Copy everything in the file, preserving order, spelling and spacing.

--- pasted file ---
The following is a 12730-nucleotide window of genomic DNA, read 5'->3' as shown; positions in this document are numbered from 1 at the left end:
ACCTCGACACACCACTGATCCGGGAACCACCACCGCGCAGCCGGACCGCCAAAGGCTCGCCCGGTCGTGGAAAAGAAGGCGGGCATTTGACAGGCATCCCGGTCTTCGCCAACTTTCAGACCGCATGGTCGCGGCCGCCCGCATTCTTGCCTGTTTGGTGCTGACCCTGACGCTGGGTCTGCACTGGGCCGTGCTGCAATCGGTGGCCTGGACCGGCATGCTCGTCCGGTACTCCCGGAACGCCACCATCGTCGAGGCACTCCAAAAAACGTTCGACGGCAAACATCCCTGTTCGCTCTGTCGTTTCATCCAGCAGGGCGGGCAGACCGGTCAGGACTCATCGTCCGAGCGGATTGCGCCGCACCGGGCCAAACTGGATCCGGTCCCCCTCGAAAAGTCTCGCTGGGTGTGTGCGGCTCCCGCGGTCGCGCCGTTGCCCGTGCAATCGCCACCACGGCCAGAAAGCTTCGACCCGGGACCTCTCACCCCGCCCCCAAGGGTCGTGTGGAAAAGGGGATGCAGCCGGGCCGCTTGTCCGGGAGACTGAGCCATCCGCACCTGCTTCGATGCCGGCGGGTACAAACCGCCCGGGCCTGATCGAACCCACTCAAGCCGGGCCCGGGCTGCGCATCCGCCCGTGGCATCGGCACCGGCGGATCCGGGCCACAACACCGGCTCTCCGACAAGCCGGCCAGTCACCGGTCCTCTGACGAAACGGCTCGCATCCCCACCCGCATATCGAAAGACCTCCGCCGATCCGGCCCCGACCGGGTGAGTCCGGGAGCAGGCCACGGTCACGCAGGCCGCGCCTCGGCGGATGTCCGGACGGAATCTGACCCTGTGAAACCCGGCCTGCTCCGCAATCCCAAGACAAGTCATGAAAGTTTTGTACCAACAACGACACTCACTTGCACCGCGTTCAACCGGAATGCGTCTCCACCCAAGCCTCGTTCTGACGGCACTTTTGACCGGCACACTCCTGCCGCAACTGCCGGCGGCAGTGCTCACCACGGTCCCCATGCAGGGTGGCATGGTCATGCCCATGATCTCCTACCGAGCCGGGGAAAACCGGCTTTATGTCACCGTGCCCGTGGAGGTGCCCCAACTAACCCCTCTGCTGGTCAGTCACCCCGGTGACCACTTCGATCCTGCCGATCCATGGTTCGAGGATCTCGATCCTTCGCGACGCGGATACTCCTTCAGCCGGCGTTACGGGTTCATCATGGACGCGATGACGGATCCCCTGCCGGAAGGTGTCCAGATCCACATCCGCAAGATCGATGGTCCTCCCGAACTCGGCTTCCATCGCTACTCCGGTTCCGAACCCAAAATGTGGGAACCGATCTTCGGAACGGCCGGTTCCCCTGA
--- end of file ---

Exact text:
The following is a 12730-nucleotide window of genomic DNA, read 5'->3' as shown; positions in this document are numbered from 1 at the left end:
ACCTCGACACACCACTGATCCGGGAACCACCACCGCGCAGCCGGACCGCCAAAGGCTCGCCCGGTCGTGGAAAAGAAGGCGGGCATTTGACAGGCATCCCGGTCTTCGCCAACTTTCAGACCGCATGGTCGCGGCCGCCCGCATTCTTGCCTGTTTGGTGCTGACCCTGACGCTGGGTCTGCACTGGGCCGTGCTGCAATCGGTGGCCTGGACCGGCATGCTCGTCCGGTACTCCCGGAACGCCACCATCGTCGAGGCACTCCAAAAAACGTTCGACGGCAAACATCCCTGTTCGCTCTGTCGTTTCATCCAGCAGGGCGGGCAGACCGGTCAGGACTCATCGTCCGAGCGGATTGCGCCGCACCGGGCCAAACTGGATCCGGTCCCCCTCGAAAAGTCTCGCTGGGTGTGTGCGGCTCCCGCGGTCGCGCCGTTGCCCGTGCAATCGCCACCACGGCCAGAAAGCTTCGACCCGGGACCTCTCACCCCGCCCCCAAGGGTCGTGTGGAAAAGGGGATGCAGCCGGGCCGCTTGTCCGGGAGACTGAGCCATCCGCACCTGCTTCGATGCCGGCGGGTACAAACCGCCCGGGCCTGATCGAACCCACTCAAGCCGGGCCCGGGCTGCGCATCCGCCCGTGGCATCGGCACCGGCGGATCCGGGCCACAACACCGGCTCTCCGACAAGCCGGCCAGTCACCGGTCCTCTGACGAAACGGCTCGCATCCCCACCCGCATATCGAAAGACCTCCGCCGATCCGGCCCCGACCGGGTGAGTCCGGGAGCAGGCCACGGTCACGCAGGCCGCGCCTCGGCGGATGTCCGGACGGAATCTGACCCTGTGAAACCCGGCCTGCTCCGCAATCCCAAGACAAGTCATGAAAGTTTTGTACCAACAACGACACTCACTTGCACCGCGTTCAACCGGAATGCGTCTCCACCCAAGCCTCGTTCTGACGGCACTTTTGACCGGCACACTCCTGCCGCAACTGCCGGCGGCAGTGCTCACCACGGTCCCCATGCAGGGTGGCATGGTCATGCCCATGATCTCCTACCGAGCCGGGGAAAACCGGCTTTATGTCACCGTGCCCGTGGAGGTGCCCCAACTAACCCCTCTGCTGGTCAGTCACCCCGGTGACCACTTCGATCCTGCCGATCCATGGTTCGAGGATCTCGATCCTTCGCGACGCGGATACTCCTTCAGCCGGCGTTACGGGTTCATCATGGACGCGATGACGGATCCCCTGCCGGAAGGTGTCCAGATCCACATCCGCAAGATCGATGGTCCTCCCGAACTCGGCTTCCATCGCTACTCCGGTTCCGAACCCAAAATGTGGGAACCGATCTTCGGAACGGCCGGTTCCCCTGA